The first known instance of sys­tematic abuse by the militias in the Falluja offensive occurred May 27th when militiamen and security forc­es stopped a group of fleeing Sun­nis, pulled aside somewhere be­tween 73 and 95 males aged 15 and older and took them away, accord­ing to Rawi and a Western diplo­mat who monitored the offensive. Women and children were freed.

“We are still in contact with wom­en and children who were handed to government people,” said the Western diplomat. “They still don’t know where the men are.”

On May 29th, militiamen just west of the farming areas of Sejar, separated 20 men from a group of fleeing Sunnis and “started killing them”, said the Western diplomat. “The police arrived when there were three left alive. The police took the three and dumped them” in a camp east of Falluja for people displaced by the civil war, the dip­lomat said.

Terrified that the militias would storm the camp and kill them, the trio arranged protection for them­selves in Baghdad, the diplomat said.

A Sunni academic said he spoke to three survivors — two brothers and their cousin — of the alleged massacre. The men said the killings occurred during fighting between Iraqi federal police forces and ISIS, according to the academic.

The three survivors told the aca­demic that they were among about 50 people who had sought shelter in a house when they saw federal police raise the Iraqi flag at a near­by school. The group waved white cloths and was directed to leave the house by the police.

When the group emerged, the three said, the police separated the men from their families. One officer then opened fire and killed 17 men, the academic quoted the survivors as saying, adding that the three were spared when another of­ficer intervened. The shooter was arrested, according to the Anbar governor.

Worse was to come. Shia mili­tiamen seeking vengeance against ISIS rounded up Sunnis on June 3rd from the town of Saqlawiyah, ac­cording to witnesses, UN workers, Iraqi officials and Human Rights Watch.

According to these accounts, more than 5,000 Sunnis left Saq­lawiyah, a farming community 8km north-west of Falluja. The Sunnis made their way towards what they thought was the safety of govern­ment lines marked by Iraqi flags. A grey-haired man described the scene in a video recorded by local officials after he and 604 other men were freed two days later.

“When we arrived there, we dis­covered they were the Hashd”, the Shia militias, the witness said.

UN High Commissioner for Hu­man Rights Zeid Ra’ad al-Hussein, two senior Iraqi officials and a 69-year-old survivor interviewed by Reuters identified the militia­men as members of Kataib Hezbol­lah. One of the most powerful Shia paramilitaries, Kataib Hezbollah was organised by and retains close ties to Iran’s al-Quds force. Both are deemed to be terrorist groups by the United States.

Kataib Hezbollah denied being involved in abuses in Falluja.

The militiamen separated out an estimated 1,500 males aged 15 and older and moved them in groups to different locations, including ware­houses and an Iraqi base called Camp Tariq, according to survi­vors, UN investigators and Human Rights Watch.

The survivors described being crammed into small rooms and halls and denied food and water, straining to breathe in the stifling heat. Militiamen using sticks, pipes and hoses to beat the detainees and declared that they were taking re­venge for Camp Speicher — a June 2014 massacre by ISIS of more than 1,560 Shia and other non-Sunni air force cadets.

A 32-year-old man, one of six sur­vivors Reuters interviewed, said he was packed into a room with doz­ens of other captives, his hands tied behind his back.

“They started hitting us with their fists, knives and cables,” he said. “When people fainted, we yelled they were going to die and the guards told us that’s what they wanted.” The guards, the survivor said, told the captives they were avenging the deaths of hundreds of Iraqi soldiers killed in fighting around Falluja since 2014.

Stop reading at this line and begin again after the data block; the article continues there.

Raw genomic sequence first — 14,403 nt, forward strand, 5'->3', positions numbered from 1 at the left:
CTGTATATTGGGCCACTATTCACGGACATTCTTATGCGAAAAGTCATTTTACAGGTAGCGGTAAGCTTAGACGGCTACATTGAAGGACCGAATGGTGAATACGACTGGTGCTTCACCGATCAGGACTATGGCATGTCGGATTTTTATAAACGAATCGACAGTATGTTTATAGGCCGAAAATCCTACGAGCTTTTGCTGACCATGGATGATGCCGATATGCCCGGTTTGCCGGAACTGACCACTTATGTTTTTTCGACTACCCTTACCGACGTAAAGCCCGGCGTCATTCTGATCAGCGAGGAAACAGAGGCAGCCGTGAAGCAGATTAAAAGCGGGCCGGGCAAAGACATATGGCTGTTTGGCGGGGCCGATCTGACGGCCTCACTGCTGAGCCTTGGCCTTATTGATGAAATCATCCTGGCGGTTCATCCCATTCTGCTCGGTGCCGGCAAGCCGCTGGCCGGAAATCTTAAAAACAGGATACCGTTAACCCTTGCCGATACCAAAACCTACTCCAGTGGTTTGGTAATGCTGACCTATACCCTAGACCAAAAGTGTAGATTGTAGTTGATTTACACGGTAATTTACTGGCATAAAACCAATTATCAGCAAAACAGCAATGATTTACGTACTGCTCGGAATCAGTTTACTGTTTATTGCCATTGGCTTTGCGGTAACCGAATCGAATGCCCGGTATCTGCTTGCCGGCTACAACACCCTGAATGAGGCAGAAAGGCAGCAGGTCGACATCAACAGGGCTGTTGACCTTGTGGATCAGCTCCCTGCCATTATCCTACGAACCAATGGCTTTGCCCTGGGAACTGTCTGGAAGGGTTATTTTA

In all, militiamen killed at least 49 men who were detained in Saq­lawiyah, four of whom were be­headed, according to Zeid.

The brutality ended without ex­planation for about 800 detainees after two days. But 643 Saqlawi­yah detainees remain unaccounted for. Their names are recorded on a list circulated by local officials to the United Nations, Human Rights Watch and government investiga­tors and reviewed by Reuters.

On June 9, the day before McGurk’s White House briefing, Human Rights Watch issued a re­port on the alleged atrocities in Se­jar and Saqlawiyah.

The regular Iraqi security forces, including the US-trained Counter- Terrorism Service, eventually es­tablished safe corridors and guided civilians out. About 100,000 civil­ians escaped as a result.

Today, the Shia militias are clam­ouring to join the Mosul offensive, fired by zeal, a desire for revenge and hopes of burnishing their po­litical standing within their sect.

“They will want a piece of the climactic battle,” said Kenneth Pol­lock, a former CIA analyst now with the Brookings Institution, a Wash­ington think-tank.

Ryan Crocker, a career diplomat who served as US ambassador to Iraq from 2007-09, said the Obama administration downplayed abuses by both militia and Iraqi forces. “This administration is so deter­mined to be able to declare victory over [ISIS that] they don’t really care about any of the rest of it,” said Crocker.

Over the disapproval of the Mo­sul provincial government, Abadi and militia leaders have said that militias would participate in the campaign to liberate the city.

The chief Popular Mobilisation Forces (PMF) administrator is Ja­mal Ibrahimi. Known by the nom de guerre Abu Mahdi al-Mohandis, he is on the US international terror­ist list.

US officials say Ibrahimi is the leader of Kataib Hezbollah, the militia that Iraqi officials, Western diplomats and others hold primar­ily responsible for the atrocities committed in the Falluja offensive. Ibrahimi and the militia deny that he heads Kataib Hezbollah.

Abadi’s office announced that a committee will investigate allega­tions of rights abuses in Falluja. It is uncertain if the inquiry will find anyone responsible beyond a hand­ful of low-level suspects whose ar­rests Abadi reported on June 13th.